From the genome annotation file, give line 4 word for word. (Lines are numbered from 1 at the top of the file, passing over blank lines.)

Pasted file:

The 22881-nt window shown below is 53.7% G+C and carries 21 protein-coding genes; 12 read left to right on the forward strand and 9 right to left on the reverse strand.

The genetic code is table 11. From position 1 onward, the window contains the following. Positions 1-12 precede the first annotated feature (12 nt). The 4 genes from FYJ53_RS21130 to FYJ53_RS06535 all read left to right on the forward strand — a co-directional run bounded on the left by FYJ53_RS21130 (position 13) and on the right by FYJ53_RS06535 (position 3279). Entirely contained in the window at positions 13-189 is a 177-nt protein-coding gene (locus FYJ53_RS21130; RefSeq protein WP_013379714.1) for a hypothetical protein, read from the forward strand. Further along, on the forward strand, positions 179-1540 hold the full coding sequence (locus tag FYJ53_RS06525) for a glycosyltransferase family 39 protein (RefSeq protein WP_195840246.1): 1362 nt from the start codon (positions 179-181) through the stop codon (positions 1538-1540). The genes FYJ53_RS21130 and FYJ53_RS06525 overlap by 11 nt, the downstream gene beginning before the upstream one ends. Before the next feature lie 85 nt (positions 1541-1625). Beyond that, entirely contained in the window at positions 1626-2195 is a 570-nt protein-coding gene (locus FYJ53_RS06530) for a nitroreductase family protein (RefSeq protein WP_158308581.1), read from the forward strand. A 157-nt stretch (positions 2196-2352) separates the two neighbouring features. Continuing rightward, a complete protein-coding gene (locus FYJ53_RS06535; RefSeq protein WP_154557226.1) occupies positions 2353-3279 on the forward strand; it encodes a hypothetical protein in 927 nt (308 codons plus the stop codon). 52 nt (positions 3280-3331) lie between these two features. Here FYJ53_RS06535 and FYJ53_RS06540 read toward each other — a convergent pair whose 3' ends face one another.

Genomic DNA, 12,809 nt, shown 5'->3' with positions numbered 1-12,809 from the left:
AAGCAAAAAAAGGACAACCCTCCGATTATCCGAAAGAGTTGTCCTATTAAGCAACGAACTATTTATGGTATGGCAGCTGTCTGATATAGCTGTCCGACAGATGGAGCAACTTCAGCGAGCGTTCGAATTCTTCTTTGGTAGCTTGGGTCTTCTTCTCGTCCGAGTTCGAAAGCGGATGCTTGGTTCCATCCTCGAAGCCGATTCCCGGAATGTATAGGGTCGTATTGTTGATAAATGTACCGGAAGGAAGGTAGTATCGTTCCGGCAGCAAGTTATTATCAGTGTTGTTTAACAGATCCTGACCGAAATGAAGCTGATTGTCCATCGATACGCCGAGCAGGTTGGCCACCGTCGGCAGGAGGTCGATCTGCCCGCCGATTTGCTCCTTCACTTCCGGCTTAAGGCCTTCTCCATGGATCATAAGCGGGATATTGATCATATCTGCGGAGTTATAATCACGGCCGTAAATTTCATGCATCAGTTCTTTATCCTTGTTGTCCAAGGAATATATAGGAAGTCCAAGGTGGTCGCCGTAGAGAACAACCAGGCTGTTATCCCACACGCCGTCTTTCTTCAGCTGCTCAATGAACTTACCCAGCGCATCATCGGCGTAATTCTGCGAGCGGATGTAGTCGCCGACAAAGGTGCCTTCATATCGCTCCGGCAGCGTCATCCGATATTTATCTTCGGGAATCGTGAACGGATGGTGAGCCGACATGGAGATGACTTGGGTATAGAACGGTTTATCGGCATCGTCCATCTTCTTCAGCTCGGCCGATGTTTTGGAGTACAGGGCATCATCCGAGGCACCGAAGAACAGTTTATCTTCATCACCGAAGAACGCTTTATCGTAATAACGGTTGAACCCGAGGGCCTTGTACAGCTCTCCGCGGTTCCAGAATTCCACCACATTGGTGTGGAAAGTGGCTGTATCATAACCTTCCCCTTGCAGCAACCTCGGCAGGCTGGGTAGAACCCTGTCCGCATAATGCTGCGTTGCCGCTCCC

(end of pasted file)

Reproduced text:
AAGCAAAAAAAGGACAACCCTCCGATTATCCGAAAGAGTTGTCCTATTAAGCAACGAACTATTTATGGTATGGCAGCTGTCTGATATAGCTGTCCGACAGATGGAGCAACTTCAGCGAGCGTTCGAATTCTTCTTTGGTAGCTTGGGTCTTCTTCTCGTCCGAGTTCGAAAGCGGATGCTTGGTTCCATCCTCGAAGCCGATTCCCGGAATGTATAGGGTCGTATTGTTGATAAATGTACCGGAAGGAAGGTAGTATCGTTCCGGCAGCAAGTTATTATCAGTGTTGTTTAACAGATCCTGACCGAAATGAAGCTGATTGTCCATCGATACGCCGAGCAGGTTGGCCACCGTCGGCAGGAGGTCGATCTGCCCGCCGATTTGCTCCTTCACTTCCGGCTTAAGGCCTTCTCCATGGATCATAAGCGGGATATTGATCATATCTGCGGAGTTATAATCACGGCCGTAAATTTCATGCATCAGTTCTTTATCCTTGTTGTCCAAGGAATATATAGGAAGTCCAAGGTGGTCGCCGTAGAGAACAACCAGGCTGTTATCCCACACGCCGTCTTTCTTCAGCTGCTCAATGAACTTACCCAGCGCATCATCGGCGTAATTCTGCGAGCGGATGTAGTCGCCGACAAAGGTGCCTTCATATCGCTCCGGCAGCGTCATCCGATATTTATCTTCGGGAATCGTGAACGGATGGTGAGCCGACATGGAGATGACTTGGGTATAGAACGGTTTATCGGCATCGTCCATCTTCTTCAGCTCGGCCGATGTTTTGGAGTACAGGGCATCATCCGAGGCACCGAAGAACAGTTTATCTTCATCACCGAAGAACGCTTTATCGTAATAACGGTTGAACCCGAGGGCCTTGTACAGCTCTCCGCGGTTCCAGAATTCCACCACATTGGTGTGGAAAGTGGCTGTATCATAACCTTCCCCTTGCAGCAACCTCGGCAGGCTGGGTAGAACCCTGTCCGCATAATGCTGCGTTGCCGCTCCC